A program connected with the University of Arkansas at Pine Bluff earned an award at the U.S. Forest Service’s (USFS) 2019 Regional Forester’s Honor Awards ceremony.
The Sustainable Forestry and African American Land Retention (SFLR) Program received the “Delivering State and Private Forestry Programs” award Dec. 12, at Atlanta, Ga.
This SFLR parent program includes UAPB’s “Keeping it in the Family” (KIITF) forestry project, according to a news release.
The award recognizes groups that have demonstrated major achievements in delivering state and private forestry programs to sustain the nation’s forest and grasslands and benefit the public.
Alicia Cramer, senior vice president for the U.S. Endowment for Forestry and Communities (Endowment), accepted the award.
“This award acknowledges our participating landowners’ and their families’ efforts to curb African-American land loss across the southeast, as it demonstrates that intentionally-placed money can make a difference in our rural communities and our forestlands,” she said.
The SFLR program is a partnership of the USFS, the Endowment and U.S. Department of Agriculture Natural Resources Conservation Service (NRCS). It began in 2013 as an effort to aid African American landowners in turning their forested properties into economic assets.
“African American-owned farmland across the U.S. has drastically declined over the last century for reasons including voluntary sales, emigration from the South, lack of access to credit and capital and foreclosures,” said Henry English, director of the UAPB Small Farm Program. “Current landowners face challenges when their land becomes heir property and is inherited by a group of individuals. This type of property leaves families without the clear titles that allow for active management of the land, thereby limiting any economic returns.”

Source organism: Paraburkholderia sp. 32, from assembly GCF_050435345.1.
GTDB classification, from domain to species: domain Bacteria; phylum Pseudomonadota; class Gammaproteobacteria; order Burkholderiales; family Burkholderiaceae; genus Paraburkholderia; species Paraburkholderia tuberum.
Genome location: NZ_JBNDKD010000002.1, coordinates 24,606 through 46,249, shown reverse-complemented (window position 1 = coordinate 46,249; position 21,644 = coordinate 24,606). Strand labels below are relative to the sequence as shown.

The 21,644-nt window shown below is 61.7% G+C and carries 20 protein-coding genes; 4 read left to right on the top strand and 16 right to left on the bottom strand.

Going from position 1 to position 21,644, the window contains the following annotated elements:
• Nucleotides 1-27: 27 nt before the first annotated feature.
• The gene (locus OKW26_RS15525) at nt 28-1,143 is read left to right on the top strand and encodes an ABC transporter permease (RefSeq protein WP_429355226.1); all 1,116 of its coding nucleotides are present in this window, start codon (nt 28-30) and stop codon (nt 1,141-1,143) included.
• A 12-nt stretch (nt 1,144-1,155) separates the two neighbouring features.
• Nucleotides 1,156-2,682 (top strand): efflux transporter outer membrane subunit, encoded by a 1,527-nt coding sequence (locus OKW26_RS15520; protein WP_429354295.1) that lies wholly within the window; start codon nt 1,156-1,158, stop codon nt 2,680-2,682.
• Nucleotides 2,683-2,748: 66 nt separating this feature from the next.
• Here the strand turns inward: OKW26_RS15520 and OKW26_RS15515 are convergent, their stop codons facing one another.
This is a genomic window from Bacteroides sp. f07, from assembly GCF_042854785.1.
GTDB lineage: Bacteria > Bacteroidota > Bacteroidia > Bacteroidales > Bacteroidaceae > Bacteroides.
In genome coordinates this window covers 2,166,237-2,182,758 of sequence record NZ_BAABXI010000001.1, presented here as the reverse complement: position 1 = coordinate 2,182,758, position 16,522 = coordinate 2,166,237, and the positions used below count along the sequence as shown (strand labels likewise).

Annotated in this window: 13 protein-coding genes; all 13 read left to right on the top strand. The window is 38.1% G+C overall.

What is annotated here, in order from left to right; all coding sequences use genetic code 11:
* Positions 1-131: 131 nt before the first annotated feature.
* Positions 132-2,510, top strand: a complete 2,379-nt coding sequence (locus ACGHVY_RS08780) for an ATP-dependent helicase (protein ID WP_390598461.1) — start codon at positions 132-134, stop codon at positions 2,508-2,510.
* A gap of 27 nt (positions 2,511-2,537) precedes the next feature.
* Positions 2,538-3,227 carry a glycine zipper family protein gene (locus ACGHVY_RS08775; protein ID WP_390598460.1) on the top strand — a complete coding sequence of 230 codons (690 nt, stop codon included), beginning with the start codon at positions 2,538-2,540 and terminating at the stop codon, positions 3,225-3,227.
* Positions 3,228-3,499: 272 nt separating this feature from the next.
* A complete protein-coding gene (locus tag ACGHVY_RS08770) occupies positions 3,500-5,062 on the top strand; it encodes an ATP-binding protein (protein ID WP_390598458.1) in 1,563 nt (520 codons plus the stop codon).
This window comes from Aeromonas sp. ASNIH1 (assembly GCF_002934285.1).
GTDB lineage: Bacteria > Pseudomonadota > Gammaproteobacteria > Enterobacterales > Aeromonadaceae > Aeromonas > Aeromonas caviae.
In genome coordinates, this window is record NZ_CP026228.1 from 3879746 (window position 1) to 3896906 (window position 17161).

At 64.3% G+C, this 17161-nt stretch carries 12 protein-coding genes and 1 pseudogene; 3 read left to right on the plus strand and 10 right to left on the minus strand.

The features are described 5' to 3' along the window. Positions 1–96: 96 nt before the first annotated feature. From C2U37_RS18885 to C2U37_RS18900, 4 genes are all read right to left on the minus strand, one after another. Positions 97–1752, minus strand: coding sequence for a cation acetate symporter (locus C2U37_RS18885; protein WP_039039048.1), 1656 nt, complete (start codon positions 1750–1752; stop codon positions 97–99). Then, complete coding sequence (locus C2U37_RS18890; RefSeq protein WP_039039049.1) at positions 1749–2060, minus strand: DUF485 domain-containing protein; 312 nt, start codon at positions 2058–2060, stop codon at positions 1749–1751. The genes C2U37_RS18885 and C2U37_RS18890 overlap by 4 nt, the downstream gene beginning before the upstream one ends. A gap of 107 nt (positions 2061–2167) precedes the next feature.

English said UAPB’s KIITF program was started in 2016 to stem the loss of African American-owned land in Arkansas. Program staff and partners aim to educate forest landowners in the state about how to properly manage their land and apply conservation practices to improve its sustainability and value. The project has grown to encompass a total of 18 counties across the state.
“Landowners often underestimate the value of their acreage and decide to sell it before considering the benefits of keeping and maintaining it,” English said. “We want them to realize the value of properly managed forestland, as it can be used as an investment to produce income for future generations.”
In fiscal year 2018, the KIITF program provided forest management and heir property education to more than 900 Arkansas landowners. KIITF personnel conducted 11 public meetings and 78 individual site visits. They developed forest management plans for 16 individuals and connected them with Arkansas Forestry Commission and NRCS representatives, as well as private foresters, contractors and loggers.
Twelve landowners received help with estate planning and writing wills and trusts. The program helped allot around $90,000 worth of NRCS Environmental Quality Incentive Program funds to implement conservation practices.
According to a press release, the Endowment recently hosted the premiere of the third episode of “America’s Forests with Chuck Leavell” at the Smithsonian National Museum of African American History and Culture in Washington D.C. The episode of the educational television show produced by the Public Broadcasting Service featured the efforts of the SFLR program. Over 350 people – including representatives from Congress, USFS and NRCS – attended the event.
The University of Arkansas at Pine Bluff offers all its Extension and Research programs and services without discrimination.
— Will Hehemann is a writer/editor at the UAPB School of Agriculture, Fisheries and Human Sciences.